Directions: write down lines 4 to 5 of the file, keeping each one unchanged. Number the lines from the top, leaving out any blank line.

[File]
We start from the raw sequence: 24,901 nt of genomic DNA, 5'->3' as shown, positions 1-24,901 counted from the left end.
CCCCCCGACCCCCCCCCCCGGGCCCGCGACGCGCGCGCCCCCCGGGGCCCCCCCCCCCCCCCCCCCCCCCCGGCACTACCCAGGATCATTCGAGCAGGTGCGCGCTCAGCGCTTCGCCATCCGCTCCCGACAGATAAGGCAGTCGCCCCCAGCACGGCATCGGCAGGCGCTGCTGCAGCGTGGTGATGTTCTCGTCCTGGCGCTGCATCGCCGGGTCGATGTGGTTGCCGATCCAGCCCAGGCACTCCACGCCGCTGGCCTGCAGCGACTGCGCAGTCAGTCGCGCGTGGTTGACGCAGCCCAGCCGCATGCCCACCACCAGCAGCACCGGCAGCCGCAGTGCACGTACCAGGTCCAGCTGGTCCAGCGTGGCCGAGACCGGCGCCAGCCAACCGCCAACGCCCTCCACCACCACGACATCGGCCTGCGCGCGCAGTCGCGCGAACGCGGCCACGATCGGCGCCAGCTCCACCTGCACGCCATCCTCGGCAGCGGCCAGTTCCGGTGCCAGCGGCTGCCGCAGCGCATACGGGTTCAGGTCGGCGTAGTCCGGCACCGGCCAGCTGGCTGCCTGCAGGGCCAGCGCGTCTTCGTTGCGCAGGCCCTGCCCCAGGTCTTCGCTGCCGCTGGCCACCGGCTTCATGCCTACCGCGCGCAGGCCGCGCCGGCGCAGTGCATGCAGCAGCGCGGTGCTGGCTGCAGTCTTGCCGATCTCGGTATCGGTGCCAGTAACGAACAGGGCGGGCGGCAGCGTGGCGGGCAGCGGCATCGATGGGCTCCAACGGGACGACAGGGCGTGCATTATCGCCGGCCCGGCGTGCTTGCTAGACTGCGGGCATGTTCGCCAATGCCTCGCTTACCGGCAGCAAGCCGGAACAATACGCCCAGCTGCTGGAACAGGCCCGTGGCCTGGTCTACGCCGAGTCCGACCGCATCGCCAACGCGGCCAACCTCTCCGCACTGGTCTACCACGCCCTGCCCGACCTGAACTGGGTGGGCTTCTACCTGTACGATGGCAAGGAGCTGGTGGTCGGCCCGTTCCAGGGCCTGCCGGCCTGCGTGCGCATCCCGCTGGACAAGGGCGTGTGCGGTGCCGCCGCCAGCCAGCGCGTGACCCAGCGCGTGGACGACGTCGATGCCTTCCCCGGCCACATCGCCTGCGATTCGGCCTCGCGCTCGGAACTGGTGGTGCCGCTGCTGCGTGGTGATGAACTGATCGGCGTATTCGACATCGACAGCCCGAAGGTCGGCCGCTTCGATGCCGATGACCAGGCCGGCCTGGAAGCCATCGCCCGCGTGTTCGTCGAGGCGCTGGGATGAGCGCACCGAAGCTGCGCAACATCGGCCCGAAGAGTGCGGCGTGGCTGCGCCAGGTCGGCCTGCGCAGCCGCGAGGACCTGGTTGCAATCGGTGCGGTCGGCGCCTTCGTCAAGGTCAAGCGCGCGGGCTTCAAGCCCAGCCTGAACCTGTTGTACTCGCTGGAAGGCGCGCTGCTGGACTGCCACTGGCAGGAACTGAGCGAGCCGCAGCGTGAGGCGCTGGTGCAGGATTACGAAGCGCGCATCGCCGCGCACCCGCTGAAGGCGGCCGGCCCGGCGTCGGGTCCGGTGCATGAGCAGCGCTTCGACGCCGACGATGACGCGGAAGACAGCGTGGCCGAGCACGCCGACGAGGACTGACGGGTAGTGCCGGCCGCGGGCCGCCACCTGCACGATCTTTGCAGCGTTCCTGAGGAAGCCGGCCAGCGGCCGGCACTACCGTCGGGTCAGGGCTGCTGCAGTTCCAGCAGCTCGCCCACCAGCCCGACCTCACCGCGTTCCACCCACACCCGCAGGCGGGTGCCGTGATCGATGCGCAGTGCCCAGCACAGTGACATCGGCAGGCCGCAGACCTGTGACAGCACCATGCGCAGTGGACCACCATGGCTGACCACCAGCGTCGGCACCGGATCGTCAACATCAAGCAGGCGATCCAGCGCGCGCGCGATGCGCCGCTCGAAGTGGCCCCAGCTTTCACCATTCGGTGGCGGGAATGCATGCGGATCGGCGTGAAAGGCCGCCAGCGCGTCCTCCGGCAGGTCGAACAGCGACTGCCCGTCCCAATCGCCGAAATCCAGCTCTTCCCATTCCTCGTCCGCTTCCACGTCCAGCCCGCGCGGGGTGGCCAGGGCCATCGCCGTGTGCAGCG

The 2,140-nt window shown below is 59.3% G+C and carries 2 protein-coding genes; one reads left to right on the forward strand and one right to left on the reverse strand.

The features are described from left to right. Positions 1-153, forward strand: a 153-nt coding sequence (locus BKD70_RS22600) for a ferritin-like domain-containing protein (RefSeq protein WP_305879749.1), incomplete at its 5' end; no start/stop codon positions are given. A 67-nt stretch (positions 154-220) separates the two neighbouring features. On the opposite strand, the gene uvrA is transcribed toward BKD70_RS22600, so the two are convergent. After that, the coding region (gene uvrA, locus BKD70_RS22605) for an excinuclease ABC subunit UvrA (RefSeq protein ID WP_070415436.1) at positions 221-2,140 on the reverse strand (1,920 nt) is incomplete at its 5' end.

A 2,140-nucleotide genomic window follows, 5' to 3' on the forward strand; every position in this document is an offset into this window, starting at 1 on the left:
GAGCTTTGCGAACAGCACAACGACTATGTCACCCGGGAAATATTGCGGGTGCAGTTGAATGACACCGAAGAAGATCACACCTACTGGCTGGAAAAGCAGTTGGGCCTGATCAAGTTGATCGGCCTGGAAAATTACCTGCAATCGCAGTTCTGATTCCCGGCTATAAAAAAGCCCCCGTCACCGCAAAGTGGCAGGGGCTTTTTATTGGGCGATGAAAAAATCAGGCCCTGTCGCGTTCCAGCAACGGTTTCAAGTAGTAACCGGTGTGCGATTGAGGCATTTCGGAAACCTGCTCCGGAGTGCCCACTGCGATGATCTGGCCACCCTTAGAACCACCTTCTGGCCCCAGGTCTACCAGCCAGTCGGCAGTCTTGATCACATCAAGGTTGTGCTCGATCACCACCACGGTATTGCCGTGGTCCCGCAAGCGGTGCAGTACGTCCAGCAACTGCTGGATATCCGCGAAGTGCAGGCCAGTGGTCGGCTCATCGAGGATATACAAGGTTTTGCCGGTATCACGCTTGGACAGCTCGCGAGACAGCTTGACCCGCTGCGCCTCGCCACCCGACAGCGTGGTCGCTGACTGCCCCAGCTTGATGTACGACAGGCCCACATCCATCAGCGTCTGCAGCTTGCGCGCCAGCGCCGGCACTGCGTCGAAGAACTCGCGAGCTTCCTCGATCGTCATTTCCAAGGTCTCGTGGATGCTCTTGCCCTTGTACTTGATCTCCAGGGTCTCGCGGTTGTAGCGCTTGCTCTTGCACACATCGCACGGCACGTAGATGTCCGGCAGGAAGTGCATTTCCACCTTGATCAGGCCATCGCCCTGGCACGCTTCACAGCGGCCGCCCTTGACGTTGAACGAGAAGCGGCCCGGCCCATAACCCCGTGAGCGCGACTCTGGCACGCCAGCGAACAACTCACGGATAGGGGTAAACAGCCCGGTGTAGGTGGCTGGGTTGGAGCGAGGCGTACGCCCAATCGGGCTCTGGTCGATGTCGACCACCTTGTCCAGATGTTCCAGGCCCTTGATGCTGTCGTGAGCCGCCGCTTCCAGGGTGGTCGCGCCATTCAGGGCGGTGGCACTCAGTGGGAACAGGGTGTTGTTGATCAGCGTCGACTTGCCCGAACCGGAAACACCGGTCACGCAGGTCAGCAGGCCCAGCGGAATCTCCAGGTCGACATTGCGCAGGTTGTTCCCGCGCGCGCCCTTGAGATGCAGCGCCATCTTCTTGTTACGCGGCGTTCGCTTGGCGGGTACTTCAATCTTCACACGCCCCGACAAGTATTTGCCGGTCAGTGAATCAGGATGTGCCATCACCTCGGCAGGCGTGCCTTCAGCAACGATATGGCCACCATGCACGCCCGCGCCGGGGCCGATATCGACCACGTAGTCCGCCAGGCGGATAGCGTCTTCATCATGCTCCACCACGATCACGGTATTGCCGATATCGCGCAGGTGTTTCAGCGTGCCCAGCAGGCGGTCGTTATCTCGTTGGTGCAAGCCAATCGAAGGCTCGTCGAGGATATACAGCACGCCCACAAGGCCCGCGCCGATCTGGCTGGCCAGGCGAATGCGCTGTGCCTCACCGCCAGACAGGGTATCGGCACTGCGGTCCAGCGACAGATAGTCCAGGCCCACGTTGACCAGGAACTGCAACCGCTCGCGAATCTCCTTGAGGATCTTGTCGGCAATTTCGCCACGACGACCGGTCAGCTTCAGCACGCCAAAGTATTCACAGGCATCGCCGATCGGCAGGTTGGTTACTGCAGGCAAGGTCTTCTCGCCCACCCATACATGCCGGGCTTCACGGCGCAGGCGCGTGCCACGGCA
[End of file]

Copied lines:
The features are described from left to right. Positions 1-153, forward strand: a 153-nt coding sequence (locus BKD70_RS22600) for a ferritin-like domain-containing protein (RefSeq protein WP_305879749.1), incomplete at its 5' end; no start/stop codon positions are given. A 67-nt stretch (positions 154-220) separates the two neighbouring features. On the opposite strand, the gene uvrA is transcribed toward BKD70_RS22600, so the two are convergent. After that, the coding region (gene uvrA, locus BKD70_RS22605) for an excinuclease ABC subunit UvrA (RefSeq protein ID WP_070415436.1) at positions 221-2,140 on the reverse strand (1,920 nt) is incomplete at its 5' end.

A 2,140-nucleotide genomic window follows, 5' to 3' on the forward strand; every position in this document is an offset into this window, starting at 1 on the left: